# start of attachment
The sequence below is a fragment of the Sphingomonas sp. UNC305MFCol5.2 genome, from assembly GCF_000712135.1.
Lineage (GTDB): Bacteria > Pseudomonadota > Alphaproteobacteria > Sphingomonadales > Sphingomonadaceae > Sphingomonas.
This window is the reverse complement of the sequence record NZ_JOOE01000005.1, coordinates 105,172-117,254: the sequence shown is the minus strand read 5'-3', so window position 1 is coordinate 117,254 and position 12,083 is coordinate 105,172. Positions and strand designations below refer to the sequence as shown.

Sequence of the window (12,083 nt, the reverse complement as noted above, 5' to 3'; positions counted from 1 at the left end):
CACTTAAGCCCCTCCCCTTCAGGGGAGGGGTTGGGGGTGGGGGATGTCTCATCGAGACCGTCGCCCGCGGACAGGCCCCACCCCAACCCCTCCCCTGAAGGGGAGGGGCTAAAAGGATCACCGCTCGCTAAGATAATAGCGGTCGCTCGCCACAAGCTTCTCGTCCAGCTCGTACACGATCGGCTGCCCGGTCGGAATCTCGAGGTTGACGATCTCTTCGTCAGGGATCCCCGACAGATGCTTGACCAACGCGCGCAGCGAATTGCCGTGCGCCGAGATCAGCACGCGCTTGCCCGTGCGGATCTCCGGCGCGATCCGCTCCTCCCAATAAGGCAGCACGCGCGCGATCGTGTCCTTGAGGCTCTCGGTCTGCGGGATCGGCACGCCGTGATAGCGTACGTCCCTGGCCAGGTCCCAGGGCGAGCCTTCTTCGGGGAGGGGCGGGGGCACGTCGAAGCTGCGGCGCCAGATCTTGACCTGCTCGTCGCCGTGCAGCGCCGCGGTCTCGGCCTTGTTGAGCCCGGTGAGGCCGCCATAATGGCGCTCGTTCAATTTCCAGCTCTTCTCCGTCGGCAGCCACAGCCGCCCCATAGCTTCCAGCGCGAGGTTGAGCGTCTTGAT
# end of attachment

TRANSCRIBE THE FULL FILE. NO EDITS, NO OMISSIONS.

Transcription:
The sequence below is a fragment of the Sphingomonas sp. UNC305MFCol5.2 genome, from assembly GCF_000712135.1.
Lineage (GTDB): Bacteria > Pseudomonadota > Alphaproteobacteria > Sphingomonadales > Sphingomonadaceae > Sphingomonas.
This window is the reverse complement of the sequence record NZ_JOOE01000005.1, coordinates 105,172-117,254: the sequence shown is the minus strand read 5'-3', so window position 1 is coordinate 117,254 and position 12,083 is coordinate 105,172. Positions and strand designations below refer to the sequence as shown.

Sequence of the window (12,083 nt, the reverse complement as noted above, 5' to 3'; positions counted from 1 at the left end):
CACTTAAGCCCCTCCCCTTCAGGGGAGGGGTTGGGGGTGGGGGATGTCTCATCGAGACCGTCGCCCGCGGACAGGCCCCACCCCAACCCCTCCCCTGAAGGGGAGGGGCTAAAAGGATCACCGCTCGCTAAGATAATAGCGGTCGCTCGCCACAAGCTTCTCGTCCAGCTCGTACACGATCGGCTGCCCGGTCGGAATCTCGAGGTTGACGATCTCTTCGTCAGGGATCCCCGACAGATGCTTGACCAACGCGCGCAGCGAATTGCCGTGCGCCGAGATCAGCACGCGCTTGCCCGTGCGGATCTCCGGCGCGATCCGCTCCTCCCAATAAGGCAGCACGCGCGCGATCGTGTCCTTGAGGCTCTCGGTCTGCGGGATCGGCACGCCGTGATAGCGTACGTCCCTGGCCAGGTCCCAGGGCGAGCCTTCTTCGGGGAGGGGCGGGGGCACGTCGAAGCTGCGGCGCCAGATCTTGACCTGCTCGTCGCCGTGCAGCGCCGCGGTCTCGGCCTTGTTGAGCCCGGTGAGGCCGCCATAATGGCGCTCGTTCAATTTCCAGCTCTTCTCCGTCGGCAGCCACAGCCGCCCCATAGCTTCCAGCGCGAGGTTGAGCGTCTTGAT